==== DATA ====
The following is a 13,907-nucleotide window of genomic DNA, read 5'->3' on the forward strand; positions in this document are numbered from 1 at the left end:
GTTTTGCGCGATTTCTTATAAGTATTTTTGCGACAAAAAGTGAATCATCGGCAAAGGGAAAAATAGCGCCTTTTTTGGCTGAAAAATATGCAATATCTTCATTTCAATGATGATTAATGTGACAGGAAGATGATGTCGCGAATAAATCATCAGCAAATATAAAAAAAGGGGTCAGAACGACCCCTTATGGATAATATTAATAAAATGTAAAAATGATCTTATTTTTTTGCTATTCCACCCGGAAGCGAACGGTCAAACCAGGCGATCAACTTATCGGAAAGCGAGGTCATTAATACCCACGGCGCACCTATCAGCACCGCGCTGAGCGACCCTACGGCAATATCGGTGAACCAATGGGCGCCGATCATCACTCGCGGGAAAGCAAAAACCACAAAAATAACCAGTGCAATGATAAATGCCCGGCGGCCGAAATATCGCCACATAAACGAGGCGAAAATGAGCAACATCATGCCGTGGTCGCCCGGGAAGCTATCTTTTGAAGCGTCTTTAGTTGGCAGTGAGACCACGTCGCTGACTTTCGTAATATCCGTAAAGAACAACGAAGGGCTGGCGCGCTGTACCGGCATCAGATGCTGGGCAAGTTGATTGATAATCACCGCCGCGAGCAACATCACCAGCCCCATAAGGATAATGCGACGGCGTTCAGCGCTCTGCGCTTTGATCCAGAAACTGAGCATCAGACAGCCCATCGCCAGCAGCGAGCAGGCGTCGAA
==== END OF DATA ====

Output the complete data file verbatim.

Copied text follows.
The following is a 13,907-nucleotide window of genomic DNA, read 5'->3' on the forward strand; positions in this document are numbered from 1 at the left end:
GTTTTGCGCGATTTCTTATAAGTATTTTTGCGACAAAAAGTGAATCATCGGCAAAGGGAAAAATAGCGCCTTTTTTGGCTGAAAAATATGCAATATCTTCATTTCAATGATGATTAATGTGACAGGAAGATGATGTCGCGAATAAATCATCAGCAAATATAAAAAAAGGGGTCAGAACGACCCCTTATGGATAATATTAATAAAATGTAAAAATGATCTTATTTTTTTGCTATTCCACCCGGAAGCGAACGGTCAAACCAGGCGATCAACTTATCGGAAAGCGAGGTCATTAATACCCACGGCGCACCTATCAGCACCGCGCTGAGCGACCCTACGGCAATATCGGTGAACCAATGGGCGCCGATCATCACTCGCGGGAAAGCAAAAACCACAAAAATAACCAGTGCAATGATAAATGCCCGGCGGCCGAAATATCGCCACATAAACGAGGCGAAAATGAGCAACATCATGCCGTGGTCGCCCGGGAAGCTATCTTTTGAAGCGTCTTTAGTTGGCAGTGAGACCACGTCGCTGACTTTCGTAATATCCGTAAAGAACAACGAAGGGCTGGCGCGCTGTACCGGCATCAGATGCTGGGCAAGTTGATTGATAATCACCGCCGCGAGCAACATCACCAGCCCCATAAGGATAATGCGACGGCGTTCAGCGCTCTGCGCTTTGATCCAGAAACTGAGCATCAGACAGCCCATCGCCAGCAGCGAGCAGGCGTCGAA